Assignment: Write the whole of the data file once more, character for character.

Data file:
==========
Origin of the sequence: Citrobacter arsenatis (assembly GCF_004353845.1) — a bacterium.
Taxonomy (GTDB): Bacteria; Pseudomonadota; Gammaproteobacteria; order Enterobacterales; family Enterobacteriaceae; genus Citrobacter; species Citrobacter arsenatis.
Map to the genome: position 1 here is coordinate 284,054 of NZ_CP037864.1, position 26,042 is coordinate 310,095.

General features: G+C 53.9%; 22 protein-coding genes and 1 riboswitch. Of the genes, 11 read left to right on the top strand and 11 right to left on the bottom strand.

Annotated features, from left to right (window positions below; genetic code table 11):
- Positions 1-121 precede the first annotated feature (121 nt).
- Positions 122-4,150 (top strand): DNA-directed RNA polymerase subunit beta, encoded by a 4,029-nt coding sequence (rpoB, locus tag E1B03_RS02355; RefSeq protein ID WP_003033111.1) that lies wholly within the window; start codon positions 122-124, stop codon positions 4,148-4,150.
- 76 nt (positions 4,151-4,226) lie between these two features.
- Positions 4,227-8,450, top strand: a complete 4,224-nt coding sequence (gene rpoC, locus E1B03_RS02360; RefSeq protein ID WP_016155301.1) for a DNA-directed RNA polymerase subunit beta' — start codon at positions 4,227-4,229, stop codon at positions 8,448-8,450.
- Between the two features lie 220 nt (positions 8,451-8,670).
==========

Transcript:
Origin of the sequence: Citrobacter arsenatis (assembly GCF_004353845.1) — a bacterium.
Taxonomy (GTDB): Bacteria; Pseudomonadota; Gammaproteobacteria; order Enterobacterales; family Enterobacteriaceae; genus Citrobacter; species Citrobacter arsenatis.
Map to the genome: position 1 here is coordinate 284,054 of NZ_CP037864.1, position 26,042 is coordinate 310,095.

General features: G+C 53.9%; 22 protein-coding genes and 1 riboswitch. Of the genes, 11 read left to right on the top strand and 11 right to left on the bottom strand.

Annotated features, from left to right (window positions below; genetic code table 11):
- Positions 1-121 precede the first annotated feature (121 nt).
- Positions 122-4,150 (top strand): DNA-directed RNA polymerase subunit beta, encoded by a 4,029-nt coding sequence (rpoB, locus tag E1B03_RS02355; RefSeq protein ID WP_003033111.1) that lies wholly within the window; start codon positions 122-124, stop codon positions 4,148-4,150.
- 76 nt (positions 4,151-4,226) lie between these two features.
- Positions 4,227-8,450, top strand: a complete 4,224-nt coding sequence (gene rpoC, locus E1B03_RS02360; RefSeq protein ID WP_016155301.1) for a DNA-directed RNA polymerase subunit beta' — start codon at positions 4,227-4,229, stop codon at positions 8,448-8,450.
- Between the two features lie 220 nt (positions 8,451-8,670).